Then when you have it as kube YAML, you can push it to a cluster. It makes it more natural, and it's surfacing those tools right when the developer is ready to use them and open to learning. That's how you do a little bit of a shift. It can be difficult. One of the challenges that I have spoken about with end users out in the community, I'll give an example. I know somebody who works at a government agency and they have a Kubernetes cluster and they don't have a lot of usage of it. They're struggling to hire developers that have Kubernetes experience because it's a state government. 

They don't have huge salaries to hand out. All of the salaries are regulated, and Kubernetes developers can be very expensive. Their tact is, why don't we get fresh grads in and we'll train them up? The reason I came to talk to this individual, because they were excited about Podman Desktop because this is approachable for somebody. The reason I bring this up, it's because somebody who's graduating fresh from college, they have no preconceived notions of how things should be done. It's sort of a blank palette, and we can train them up in the cloud native ways from the start to build an app. 

Katherine Druckman: I love that. 

Mo Duffy: We don't have to break any habits on that. 

Starting in UX Design

Katherine Druckman: I love that education angle. I think we talk to a lot of the same people who are having the same conversation, and I do love the idea of training up a next generation of open source developers and making things easier from the start, making security easier, going cloud native easier, making all of these things just out of the box... The default is the easy way. I do love that idea. I wondered if you had any thoughts just on a personal level about people who want to go into your field of UX and particularly open source. It's fantastic that you have the background that you do combining the technical field with the UX education, but I also wondered if you had advice for people who may be making a career change or don't have that same background and are looking for a path into this field? 

Mo Duffy: What I advise people who ask me, "Hey, you're a UX designer. I'm kind of interested in that. Could I do that too? How would I get started?" I think it starts with... I'm actually not sure which it starts with, but I'll say having an interest in the technology and having excitement and passion for how it can change human lives. 

This is something maybe could lead in to the next topic, but a technology is just a tool. What UX designers bring to the table is, “What is the human problem this is solving?” People do not want to sit in front of their computer for hours, just spending all this time and luxury in your application. They want to go in, get it done, get out, go home to their kids, have a nice meal. They don't want to spend all this time in there. So many people don't realize this when they make these tools and they have all this elaborate stuff. I think that if somebody wants to get started in the field, develop that empathy, you can do this by going into an open source project and trying to identify for that community, how is this impacting the end users? 

I'll throw out an easy example of something that anybody could do if they're trying to dip their toes in the field. I would talk to the community and I would ask, "Hey, so what is your vision? What is your roadmap for this tool? What are the specific problems and the users that you want for this tool? What problems do you want to solve?" Then come up with a list of, and you do this with the team by the way. Don't go off on your own and do it. You have to build those relationships because like we said earlier, this is a diplomatic process. This is not like a lone wolf coming in from left field and telling the developers, "Here's how you fix all your stuff." It's a group effort.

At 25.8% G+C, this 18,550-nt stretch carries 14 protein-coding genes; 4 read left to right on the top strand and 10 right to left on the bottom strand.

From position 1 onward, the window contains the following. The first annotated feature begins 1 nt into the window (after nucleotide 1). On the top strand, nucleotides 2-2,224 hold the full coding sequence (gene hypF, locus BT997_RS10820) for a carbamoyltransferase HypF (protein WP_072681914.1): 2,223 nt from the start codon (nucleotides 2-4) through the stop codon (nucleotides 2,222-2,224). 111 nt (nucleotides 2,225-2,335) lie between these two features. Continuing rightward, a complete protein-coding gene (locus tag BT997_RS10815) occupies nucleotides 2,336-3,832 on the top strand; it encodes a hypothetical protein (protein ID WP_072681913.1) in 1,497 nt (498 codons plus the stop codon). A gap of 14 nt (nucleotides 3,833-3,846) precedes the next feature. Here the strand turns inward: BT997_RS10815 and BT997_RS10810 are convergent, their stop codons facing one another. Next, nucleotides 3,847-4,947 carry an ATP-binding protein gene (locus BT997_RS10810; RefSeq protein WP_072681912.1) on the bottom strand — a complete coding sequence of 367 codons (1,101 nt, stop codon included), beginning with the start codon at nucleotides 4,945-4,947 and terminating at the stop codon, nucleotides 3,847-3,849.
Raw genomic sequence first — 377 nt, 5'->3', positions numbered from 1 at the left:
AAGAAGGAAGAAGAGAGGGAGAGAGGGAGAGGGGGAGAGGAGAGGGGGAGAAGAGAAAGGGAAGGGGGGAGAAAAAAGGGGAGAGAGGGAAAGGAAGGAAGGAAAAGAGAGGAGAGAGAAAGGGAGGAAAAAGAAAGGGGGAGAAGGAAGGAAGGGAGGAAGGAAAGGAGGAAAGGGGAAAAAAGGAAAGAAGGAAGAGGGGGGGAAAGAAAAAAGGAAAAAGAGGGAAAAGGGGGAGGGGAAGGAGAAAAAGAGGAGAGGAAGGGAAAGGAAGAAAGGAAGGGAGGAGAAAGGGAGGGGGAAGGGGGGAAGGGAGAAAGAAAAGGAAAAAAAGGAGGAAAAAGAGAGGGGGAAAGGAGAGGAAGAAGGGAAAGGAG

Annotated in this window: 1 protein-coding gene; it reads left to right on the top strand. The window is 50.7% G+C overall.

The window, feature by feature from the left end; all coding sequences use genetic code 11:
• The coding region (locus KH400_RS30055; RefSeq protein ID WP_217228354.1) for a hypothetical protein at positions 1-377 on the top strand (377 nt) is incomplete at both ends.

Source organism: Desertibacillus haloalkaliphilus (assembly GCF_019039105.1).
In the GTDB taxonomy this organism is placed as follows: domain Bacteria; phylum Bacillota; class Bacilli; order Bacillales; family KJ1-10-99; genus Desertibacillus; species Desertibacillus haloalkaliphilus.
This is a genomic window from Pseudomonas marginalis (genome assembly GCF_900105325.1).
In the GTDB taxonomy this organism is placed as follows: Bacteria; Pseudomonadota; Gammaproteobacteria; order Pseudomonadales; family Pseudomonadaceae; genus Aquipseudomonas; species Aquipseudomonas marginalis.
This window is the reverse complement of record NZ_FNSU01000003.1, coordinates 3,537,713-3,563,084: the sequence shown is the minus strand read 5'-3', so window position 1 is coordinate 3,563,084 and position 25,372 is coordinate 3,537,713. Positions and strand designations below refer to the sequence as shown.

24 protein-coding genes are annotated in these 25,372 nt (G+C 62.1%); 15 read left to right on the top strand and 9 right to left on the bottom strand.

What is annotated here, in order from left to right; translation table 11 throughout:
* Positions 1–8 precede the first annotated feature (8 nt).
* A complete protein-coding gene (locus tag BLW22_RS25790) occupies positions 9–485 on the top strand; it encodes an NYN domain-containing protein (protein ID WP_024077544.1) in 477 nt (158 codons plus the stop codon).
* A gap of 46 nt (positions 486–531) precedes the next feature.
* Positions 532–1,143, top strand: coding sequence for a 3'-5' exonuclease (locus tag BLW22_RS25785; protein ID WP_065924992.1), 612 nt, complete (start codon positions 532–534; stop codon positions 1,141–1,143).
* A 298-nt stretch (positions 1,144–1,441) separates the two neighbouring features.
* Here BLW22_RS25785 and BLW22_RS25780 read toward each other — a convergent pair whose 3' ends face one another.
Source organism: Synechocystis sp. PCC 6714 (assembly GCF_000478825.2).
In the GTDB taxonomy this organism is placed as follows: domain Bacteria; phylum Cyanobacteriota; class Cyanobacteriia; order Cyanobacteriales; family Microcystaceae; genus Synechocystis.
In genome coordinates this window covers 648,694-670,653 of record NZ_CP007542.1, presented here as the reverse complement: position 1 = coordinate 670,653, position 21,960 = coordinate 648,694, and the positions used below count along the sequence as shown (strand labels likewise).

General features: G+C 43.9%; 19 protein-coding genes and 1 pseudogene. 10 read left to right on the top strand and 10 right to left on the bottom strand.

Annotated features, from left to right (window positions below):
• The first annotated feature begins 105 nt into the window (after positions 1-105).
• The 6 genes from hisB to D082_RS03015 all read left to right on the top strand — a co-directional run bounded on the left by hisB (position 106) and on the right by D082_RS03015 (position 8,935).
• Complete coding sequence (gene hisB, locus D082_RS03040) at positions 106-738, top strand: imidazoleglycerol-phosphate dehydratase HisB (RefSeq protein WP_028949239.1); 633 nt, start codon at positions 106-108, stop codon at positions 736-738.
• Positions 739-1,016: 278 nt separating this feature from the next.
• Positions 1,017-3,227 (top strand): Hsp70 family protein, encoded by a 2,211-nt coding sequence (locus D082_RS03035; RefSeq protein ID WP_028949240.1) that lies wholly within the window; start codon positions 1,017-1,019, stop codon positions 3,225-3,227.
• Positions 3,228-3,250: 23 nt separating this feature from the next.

So, go in and build the relationships with the developers. Come up with a list. Honestly, it could be five things. If a user is going to use this tool, these are the five things they should be able to do. Then just go out and find users. You can go into the Discord communities or the Slack communities or whatever communities have been built around that project and just ask users. Honestly, I prefer doing online video calls, but you could do chat sessions, you could do anything that the end user is comfortable with. Book a half hour with them and just walk them through "Okay, so here's task number one. Can you tell me how you do this in this tool? Are you able to complete it?" 

You get a wealth of information just from asking five questions for the five most important user tasks for the tool. Then you can do that, you can talk to five users, you could talk to 10 users, and then just go through the results and let the development team know, "Hey, so you have these five tasks. I talked to five users. None of them could complete task five." Just start talking to them about "Here's the feedback, here's the specific detailed feedback we got from the users when they attempted to use this feature," and collaborate and brainstorm with them. 

You don't want to jump to solutioning super quickly because developers got to develop.

Katherine Druckman: Yeah, got to get stuff done. 

Mo Duffy: It's your job as a UX practitioner to constantly be focusing on what the user's trying to do. "Hey guys, they're trying to do this task number five," and then solution A, solution B, solution C. Be involved in the discussion, have a seat at the table and work out a solution, and then coach the team on actually bringing it in. I think anybody can do this. I don't think you need a fancy degree. I don't think you need to read 20 books about UX to do this. It is literally talking to people, and we all know how to talk to people.